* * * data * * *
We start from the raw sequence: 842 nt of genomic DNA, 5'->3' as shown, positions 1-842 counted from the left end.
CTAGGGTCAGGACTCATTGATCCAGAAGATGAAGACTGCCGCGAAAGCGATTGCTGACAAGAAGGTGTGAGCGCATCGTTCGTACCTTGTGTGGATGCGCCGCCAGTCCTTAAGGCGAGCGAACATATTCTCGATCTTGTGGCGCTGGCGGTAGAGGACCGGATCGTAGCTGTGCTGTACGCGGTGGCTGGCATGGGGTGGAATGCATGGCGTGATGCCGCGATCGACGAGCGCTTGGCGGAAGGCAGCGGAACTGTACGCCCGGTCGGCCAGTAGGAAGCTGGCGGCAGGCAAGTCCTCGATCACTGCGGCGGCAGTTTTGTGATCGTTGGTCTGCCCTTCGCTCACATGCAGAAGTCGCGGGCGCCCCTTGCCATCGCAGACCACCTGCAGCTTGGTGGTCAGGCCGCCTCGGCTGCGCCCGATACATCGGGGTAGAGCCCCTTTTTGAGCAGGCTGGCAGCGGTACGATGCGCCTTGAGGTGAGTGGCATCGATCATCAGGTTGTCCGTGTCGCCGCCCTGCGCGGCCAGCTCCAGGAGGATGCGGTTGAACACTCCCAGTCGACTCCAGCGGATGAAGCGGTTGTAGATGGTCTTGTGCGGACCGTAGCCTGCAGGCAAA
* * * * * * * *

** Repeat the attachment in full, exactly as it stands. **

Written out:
We start from the raw sequence: 842 nt of genomic DNA, 5'->3' as shown, positions 1-842 counted from the left end.
CTAGGGTCAGGACTCATTGATCCAGAAGATGAAGACTGCCGCGAAAGCGATTGCTGACAAGAAGGTGTGAGCGCATCGTTCGTACCTTGTGTGGATGCGCCGCCAGTCCTTAAGGCGAGCGAACATATTCTCGATCTTGTGGCGCTGGCGGTAGAGGACCGGATCGTAGCTGTGCTGTACGCGGTGGCTGGCATGGGGTGGAATGCATGGCGTGATGCCGCGATCGACGAGCGCTTGGCGGAAGGCAGCGGAACTGTACGCCCGGTCGGCCAGTAGGAAGCTGGCGGCAGGCAAGTCCTCGATCACTGCGGCGGCAGTTTTGTGATCGTTGGTCTGCCCTTCGCTCACATGCAGAAGTCGCGGGCGCCCCTTGCCATCGCAGACCACCTGCAGCTTGGTGGTCAGGCCGCCTCGGCTGCGCCCGATACATCGGGGTAGAGCCCCTTTTTGAGCAGGCTGGCAGCGGTACGATGCGCCTTGAGGTGAGTGGCATCGATCATCAGGTTGTCCGTGTCGCCGCCCTGCGCGGCCAGCTCCAGGAGGATGCGGTTGAACACTCCCAGTCGACTCCAGCGGATGAAGCGGTTGTAGATGGTCTTGTGCGGACCGTAGCCTGCAGGCAAA